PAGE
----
Rumour plays an enormous role in The Doll: the novel begins with various opinions and gossip about Wokulski being reported – the customers of the celebrated restaurant, namely Councillor Węgrowicz, travelling salesman Szprott, and carriage manufacturer Deklewski, make bets as to the success of his undertakings, criticise his conduct, and speculate about the past and plans of the ambitious merchant.
Gossiping – passing along information originating from an unspecified source and embellished with new elements at every stage – is considered a feature of bourgeois mores. Mr Szprott and Councilor Węgrowicz gossip, so do agent Wirski and Jadwiga Misiewicz, Rzecki relishes repeating improbable political rumours, and Krzeszowska is one of the most prominent gossips in the novel: a schemer who spies on her neighbours through binoculars and writes anonymous letters. But rumours function in every social group depicted in the novel. Successive rumours about Tomasz Łęcki’s bankruptcy or hidden reserves result in the ebb and flow of guests in his drawing room, especially when it comes to the admirers of his daughter Izabela (confusion prevailed in society. […] Marriageable men and their relatives were agonisingly uncertain. Neither to risk anything not to lose anything, they paid their tributes to Miss Izabela without involving themselves too much). Józef Bachórz writes, Although Prus does not condone gossiping, he does not use the motif of gossip only to humorous or satirical effect, wanting to show the reader it is not nice to spread rumours; he is perfectly aware that gossiping is a symptom of a decaying society’s pathology, and that by studying gossip one can express certain truths about people and human communities. The traditional “grain of truth” acquires a layer of fantastic conjecture presented as truth (which is, in fact, the characters’ prejudice, speculation or expectation), and this allows Prus to create consecutive versions of the characters’ fortunes and plot variants.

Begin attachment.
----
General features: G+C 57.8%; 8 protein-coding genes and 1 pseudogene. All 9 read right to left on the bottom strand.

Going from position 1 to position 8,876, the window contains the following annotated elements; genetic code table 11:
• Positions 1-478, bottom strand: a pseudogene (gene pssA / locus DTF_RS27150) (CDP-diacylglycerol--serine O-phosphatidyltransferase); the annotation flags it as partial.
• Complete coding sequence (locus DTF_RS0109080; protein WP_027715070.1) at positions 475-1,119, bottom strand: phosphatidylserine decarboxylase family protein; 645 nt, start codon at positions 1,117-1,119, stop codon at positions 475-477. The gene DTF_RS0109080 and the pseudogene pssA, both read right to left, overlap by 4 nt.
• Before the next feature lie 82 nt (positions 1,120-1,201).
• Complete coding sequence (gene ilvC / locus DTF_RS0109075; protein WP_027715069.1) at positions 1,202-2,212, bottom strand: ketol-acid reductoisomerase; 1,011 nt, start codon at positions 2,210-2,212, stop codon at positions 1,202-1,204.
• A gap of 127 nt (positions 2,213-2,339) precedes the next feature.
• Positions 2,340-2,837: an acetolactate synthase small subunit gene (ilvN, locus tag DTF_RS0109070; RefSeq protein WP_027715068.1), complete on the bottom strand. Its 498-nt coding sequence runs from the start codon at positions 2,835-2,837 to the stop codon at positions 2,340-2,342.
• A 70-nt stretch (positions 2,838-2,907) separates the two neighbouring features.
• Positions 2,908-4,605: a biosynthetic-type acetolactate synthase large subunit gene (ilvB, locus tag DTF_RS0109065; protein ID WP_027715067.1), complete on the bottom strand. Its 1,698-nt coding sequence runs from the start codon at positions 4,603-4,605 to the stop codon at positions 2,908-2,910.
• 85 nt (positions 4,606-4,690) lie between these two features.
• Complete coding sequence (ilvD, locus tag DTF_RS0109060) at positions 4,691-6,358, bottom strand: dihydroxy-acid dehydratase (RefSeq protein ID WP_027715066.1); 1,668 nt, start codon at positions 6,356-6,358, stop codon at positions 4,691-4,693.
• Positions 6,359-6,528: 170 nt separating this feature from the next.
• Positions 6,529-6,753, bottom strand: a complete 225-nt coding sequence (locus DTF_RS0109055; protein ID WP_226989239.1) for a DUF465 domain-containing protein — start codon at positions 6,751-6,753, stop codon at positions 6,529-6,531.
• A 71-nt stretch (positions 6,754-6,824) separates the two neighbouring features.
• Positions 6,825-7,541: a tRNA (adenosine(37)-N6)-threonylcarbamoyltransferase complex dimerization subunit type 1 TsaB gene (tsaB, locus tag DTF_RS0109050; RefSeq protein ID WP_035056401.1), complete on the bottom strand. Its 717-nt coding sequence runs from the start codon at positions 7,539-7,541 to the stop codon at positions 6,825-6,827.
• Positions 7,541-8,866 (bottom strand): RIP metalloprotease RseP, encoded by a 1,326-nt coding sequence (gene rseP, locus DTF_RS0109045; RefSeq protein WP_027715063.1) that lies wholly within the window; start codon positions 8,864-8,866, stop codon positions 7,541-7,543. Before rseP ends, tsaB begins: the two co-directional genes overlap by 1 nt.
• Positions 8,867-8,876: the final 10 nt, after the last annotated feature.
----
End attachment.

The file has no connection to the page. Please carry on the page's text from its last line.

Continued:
Rumour is also an important tool of social control; a backlash against otherness, it stigmatises individuals who are different, maladjusted, who do not abide by the group’s rules. Gossip ruins Helena Stawska’s reputation (she is considered to be Wokulski’s mistress) and damages the main character’s business. However, hearsay can also be the best publicity and support trade: many years earlier, [w]hen the news got around that Hopfer’s waiter [the young Wokulski] wanted to go to the Preparatory College, crowds would go there for dinner; [t]he public was intrigued by the rumours of bankruptcy and crowded into J. Mincel and S. Wokulski’s haberdashery store.
- K. Thiele-Dohrmann, Psychologia plotki, trans. A. Krzemiński, Warsaw 1980.
- J. Bachórz, Introduction to B. Prus, Lalka, BN I 262, Wrocław 1991, 1998.
- S. Fita, Plotka w twórczości Bolesława Prusa, in Mieszczaństwo i mieszczańskość w literaturze polskiej drugiej połowy XIX wieku, ed. E. Ihnatowicz, Warsaw 2000.